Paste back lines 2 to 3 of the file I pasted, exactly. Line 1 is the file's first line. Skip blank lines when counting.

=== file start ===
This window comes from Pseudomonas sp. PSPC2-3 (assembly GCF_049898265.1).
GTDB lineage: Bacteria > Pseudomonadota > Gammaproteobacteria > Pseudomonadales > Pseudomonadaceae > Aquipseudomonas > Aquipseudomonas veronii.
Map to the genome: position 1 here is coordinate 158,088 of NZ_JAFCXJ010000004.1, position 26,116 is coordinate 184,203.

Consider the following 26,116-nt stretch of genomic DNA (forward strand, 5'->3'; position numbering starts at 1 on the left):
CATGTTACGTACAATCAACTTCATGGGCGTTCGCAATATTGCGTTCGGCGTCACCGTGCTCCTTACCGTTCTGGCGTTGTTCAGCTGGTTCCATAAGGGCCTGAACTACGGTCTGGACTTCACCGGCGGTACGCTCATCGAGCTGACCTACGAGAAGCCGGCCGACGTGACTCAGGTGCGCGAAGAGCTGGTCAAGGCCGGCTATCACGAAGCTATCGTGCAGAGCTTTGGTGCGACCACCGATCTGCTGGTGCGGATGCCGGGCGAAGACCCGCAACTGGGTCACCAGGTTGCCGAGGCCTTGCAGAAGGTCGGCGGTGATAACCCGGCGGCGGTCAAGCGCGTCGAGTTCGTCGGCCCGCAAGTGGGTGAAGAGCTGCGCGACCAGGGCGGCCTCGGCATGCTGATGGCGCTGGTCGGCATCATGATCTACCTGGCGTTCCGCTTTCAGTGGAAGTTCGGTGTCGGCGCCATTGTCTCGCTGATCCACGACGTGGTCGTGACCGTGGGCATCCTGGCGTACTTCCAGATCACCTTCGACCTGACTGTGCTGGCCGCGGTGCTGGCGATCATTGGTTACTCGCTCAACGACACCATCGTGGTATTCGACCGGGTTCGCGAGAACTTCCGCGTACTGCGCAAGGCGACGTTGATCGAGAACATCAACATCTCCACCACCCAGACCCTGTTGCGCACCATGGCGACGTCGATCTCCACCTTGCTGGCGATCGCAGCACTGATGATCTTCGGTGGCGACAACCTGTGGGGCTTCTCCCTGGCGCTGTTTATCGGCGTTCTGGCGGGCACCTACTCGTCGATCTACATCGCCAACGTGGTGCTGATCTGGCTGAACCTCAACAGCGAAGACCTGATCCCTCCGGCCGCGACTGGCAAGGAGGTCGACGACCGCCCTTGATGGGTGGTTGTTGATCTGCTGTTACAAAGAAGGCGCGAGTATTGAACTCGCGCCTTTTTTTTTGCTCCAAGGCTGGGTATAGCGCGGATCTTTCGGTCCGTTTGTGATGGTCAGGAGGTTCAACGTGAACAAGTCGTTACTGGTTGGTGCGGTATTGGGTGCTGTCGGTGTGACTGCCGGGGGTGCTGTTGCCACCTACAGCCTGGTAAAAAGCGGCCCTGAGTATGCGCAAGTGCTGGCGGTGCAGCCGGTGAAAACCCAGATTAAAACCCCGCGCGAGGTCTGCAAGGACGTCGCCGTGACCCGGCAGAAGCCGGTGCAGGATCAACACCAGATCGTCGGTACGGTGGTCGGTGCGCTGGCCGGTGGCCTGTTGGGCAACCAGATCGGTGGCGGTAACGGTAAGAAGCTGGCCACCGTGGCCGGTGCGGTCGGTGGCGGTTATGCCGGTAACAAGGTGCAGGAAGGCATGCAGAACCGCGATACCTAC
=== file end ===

GTDB lineage: Bacteria > Pseudomonadota > Gammaproteobacteria > Pseudomonadales > Pseudomonadaceae > Aquipseudomonas > Aquipseudomonas veronii.
Map to the genome: position 1 here is coordinate 158,088 of NZ_JAFCXJ010000004.1, position 26,116 is coordinate 184,203.